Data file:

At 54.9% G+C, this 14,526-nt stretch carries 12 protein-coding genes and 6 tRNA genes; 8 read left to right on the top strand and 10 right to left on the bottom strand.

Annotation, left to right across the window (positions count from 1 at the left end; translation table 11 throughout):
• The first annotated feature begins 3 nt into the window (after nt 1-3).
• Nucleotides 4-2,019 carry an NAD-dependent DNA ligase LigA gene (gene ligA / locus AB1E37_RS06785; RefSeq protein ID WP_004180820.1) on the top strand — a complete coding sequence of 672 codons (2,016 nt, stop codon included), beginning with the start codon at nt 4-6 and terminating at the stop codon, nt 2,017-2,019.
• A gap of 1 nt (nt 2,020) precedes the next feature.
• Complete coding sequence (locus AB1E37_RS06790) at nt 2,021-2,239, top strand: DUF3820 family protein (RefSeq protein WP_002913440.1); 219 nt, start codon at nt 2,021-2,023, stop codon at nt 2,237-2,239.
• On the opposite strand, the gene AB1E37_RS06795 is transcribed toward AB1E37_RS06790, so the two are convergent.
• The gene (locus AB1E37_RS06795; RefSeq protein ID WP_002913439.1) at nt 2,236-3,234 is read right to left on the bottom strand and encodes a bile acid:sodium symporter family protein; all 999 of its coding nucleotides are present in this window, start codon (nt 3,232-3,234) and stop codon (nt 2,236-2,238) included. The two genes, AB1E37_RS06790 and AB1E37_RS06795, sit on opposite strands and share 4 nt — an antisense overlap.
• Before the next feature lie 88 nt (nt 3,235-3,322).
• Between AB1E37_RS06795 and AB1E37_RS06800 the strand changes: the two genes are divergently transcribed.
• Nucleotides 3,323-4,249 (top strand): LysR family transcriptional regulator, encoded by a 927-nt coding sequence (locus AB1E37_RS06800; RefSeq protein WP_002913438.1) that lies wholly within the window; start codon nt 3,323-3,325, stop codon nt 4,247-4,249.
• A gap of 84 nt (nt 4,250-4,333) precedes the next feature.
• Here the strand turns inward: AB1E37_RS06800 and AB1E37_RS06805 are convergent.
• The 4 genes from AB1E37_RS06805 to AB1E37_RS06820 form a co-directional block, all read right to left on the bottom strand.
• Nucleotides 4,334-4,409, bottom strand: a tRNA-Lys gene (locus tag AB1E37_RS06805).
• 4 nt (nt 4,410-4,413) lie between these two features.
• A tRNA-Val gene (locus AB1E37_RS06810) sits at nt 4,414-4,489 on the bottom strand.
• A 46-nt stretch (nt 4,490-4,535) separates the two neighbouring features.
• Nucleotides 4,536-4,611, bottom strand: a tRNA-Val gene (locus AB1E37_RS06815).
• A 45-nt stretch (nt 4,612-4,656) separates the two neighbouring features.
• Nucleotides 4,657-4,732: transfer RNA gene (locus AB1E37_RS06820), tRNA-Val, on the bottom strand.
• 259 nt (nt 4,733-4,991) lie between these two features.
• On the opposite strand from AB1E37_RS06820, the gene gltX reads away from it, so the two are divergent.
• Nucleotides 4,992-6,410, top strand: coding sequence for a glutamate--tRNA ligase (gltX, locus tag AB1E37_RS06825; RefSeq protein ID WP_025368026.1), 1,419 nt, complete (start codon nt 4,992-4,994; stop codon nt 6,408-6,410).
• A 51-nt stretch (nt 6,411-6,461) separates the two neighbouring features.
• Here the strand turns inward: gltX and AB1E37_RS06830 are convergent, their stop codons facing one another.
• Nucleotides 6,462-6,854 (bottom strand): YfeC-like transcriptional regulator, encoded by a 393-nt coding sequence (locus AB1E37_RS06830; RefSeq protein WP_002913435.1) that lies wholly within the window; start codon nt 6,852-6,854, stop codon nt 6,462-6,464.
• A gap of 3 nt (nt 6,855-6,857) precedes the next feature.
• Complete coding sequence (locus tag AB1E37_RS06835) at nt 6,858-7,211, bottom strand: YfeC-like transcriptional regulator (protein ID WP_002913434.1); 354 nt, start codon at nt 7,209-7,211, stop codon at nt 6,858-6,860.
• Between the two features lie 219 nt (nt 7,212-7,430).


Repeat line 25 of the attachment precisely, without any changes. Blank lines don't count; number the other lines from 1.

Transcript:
• A 51-nt stretch (nt 6,411-6,461) separates the two neighbouring features.